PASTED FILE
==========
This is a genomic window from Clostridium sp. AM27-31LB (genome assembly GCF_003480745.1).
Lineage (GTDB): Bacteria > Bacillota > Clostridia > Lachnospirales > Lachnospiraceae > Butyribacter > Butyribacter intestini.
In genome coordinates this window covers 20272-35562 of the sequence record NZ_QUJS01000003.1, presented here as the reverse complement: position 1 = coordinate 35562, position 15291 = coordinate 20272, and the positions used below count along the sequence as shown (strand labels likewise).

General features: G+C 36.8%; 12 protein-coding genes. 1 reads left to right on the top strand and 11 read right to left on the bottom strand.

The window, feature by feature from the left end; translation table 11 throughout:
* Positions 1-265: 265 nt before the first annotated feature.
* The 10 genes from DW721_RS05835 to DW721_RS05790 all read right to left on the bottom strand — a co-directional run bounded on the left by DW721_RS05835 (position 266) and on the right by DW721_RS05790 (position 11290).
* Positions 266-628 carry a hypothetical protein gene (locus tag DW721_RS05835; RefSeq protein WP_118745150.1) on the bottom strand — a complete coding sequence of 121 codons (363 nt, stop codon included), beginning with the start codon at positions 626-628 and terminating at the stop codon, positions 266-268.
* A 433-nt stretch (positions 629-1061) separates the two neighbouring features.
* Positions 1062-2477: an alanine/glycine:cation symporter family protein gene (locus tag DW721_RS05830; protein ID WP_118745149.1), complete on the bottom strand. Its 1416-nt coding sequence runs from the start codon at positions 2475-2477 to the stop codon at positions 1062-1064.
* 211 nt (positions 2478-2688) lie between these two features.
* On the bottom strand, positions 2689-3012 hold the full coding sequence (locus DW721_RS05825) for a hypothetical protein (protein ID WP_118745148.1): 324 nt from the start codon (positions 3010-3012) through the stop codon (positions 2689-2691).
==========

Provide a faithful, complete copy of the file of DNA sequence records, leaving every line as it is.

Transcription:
This is a genomic window from Clostridium sp. AM27-31LB (genome assembly GCF_003480745.1).
Lineage (GTDB): Bacteria > Bacillota > Clostridia > Lachnospirales > Lachnospiraceae > Butyribacter > Butyribacter intestini.
In genome coordinates this window covers 20272-35562 of the sequence record NZ_QUJS01000003.1, presented here as the reverse complement: position 1 = coordinate 35562, position 15291 = coordinate 20272, and the positions used below count along the sequence as shown (strand labels likewise).

General features: G+C 36.8%; 12 protein-coding genes. 1 reads left to right on the top strand and 11 read right to left on the bottom strand.

The window, feature by feature from the left end; translation table 11 throughout:
* Positions 1-265: 265 nt before the first annotated feature.
* The 10 genes from DW721_RS05835 to DW721_RS05790 all read right to left on the bottom strand — a co-directional run bounded on the left by DW721_RS05835 (position 266) and on the right by DW721_RS05790 (position 11290).
* Positions 266-628 carry a hypothetical protein gene (locus tag DW721_RS05835; RefSeq protein WP_118745150.1) on the bottom strand — a complete coding sequence of 121 codons (363 nt, stop codon included), beginning with the start codon at positions 626-628 and terminating at the stop codon, positions 266-268.
* A 433-nt stretch (positions 629-1061) separates the two neighbouring features.
* Positions 1062-2477: an alanine/glycine:cation symporter family protein gene (locus tag DW721_RS05830; protein ID WP_118745149.1), complete on the bottom strand. Its 1416-nt coding sequence runs from the start codon at positions 2475-2477 to the stop codon at positions 1062-1064.
* 211 nt (positions 2478-2688) lie between these two features.
* On the bottom strand, positions 2689-3012 hold the full coding sequence (locus DW721_RS05825) for a hypothetical protein (protein ID WP_118745148.1): 324 nt from the start codon (positions 3010-3012) through the stop codon (positions 2689-2691).